To celebrate Pi Day, one researcher has found more digits of the magical ratio than ever before. Using a serious number of NVIDIA graphics cards (30 to be precise), Ed Karrels pushed the current known digit count to 2,000,000,000,000,008.
To celebrate the 2013 π day, I’d like to announce a new record: the eight quadrillionth bit of π is 0!
OK, the odds of guessing that are pretty good, so how about more details?
Starting at the two quadrillionth hexadecimal digit (where each hexadecimal digit is four bits) the next eight digits of π are
All the computations were done on graphics cards rather than on regular CPUs. I spread the job across three sets of graphics card-enabled computers:
- One computer with four NVIDIA GTX 690 graphics cards.
- One computer with two NVIDIA GTX 680 graphics cards.
- 24 computers (at Santa Clara University Design Center) with one NVIDIA GTX 570 graphics card each.
The initial run, targeting the 2,000,000,000,000,000th digit, took 35 days from December 19th to January 22nd. The doublecheck run, targeting the 2,000,000,000,000,008th digit, took 26 days from January 22nd to February 16th. The doublecheck run went faster because I used a newer version of the programming tools to build the program (CUDA compiler 5.0 versus 4.0).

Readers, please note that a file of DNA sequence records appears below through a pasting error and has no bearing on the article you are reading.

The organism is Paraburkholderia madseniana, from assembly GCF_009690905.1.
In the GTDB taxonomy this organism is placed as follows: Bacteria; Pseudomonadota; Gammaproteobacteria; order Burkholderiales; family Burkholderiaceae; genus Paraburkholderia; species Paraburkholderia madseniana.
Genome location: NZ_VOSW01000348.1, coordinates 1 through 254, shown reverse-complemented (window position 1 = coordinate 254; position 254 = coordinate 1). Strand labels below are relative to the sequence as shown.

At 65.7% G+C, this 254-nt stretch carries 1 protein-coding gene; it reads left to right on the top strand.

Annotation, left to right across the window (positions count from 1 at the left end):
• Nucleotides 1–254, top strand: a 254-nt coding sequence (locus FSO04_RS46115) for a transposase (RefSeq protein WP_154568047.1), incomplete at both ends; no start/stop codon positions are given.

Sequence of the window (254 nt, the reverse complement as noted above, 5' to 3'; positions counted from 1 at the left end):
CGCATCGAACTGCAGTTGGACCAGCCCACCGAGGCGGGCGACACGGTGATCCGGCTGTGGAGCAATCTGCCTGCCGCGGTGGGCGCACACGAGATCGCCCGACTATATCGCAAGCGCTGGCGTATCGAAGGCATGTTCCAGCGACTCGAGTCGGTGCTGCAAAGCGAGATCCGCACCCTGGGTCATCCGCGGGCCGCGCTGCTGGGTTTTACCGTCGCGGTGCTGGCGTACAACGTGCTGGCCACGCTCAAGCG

The doublecheck run showed that 25 digits of the initial run were accurate. So I’ve got 25 new digits, but I’m only making the first eight public for now. That way, if and when someone else extends this result, I can help verify that they really did get accurate results in their computation. [karrelsblog]
I’d love to know how quickly Titan or another true supercomputer could find Pi to this many digits. The computing power used by Karrels isn’t anything special – given the same time frame, how many digits could Blue Gene/Q calculate?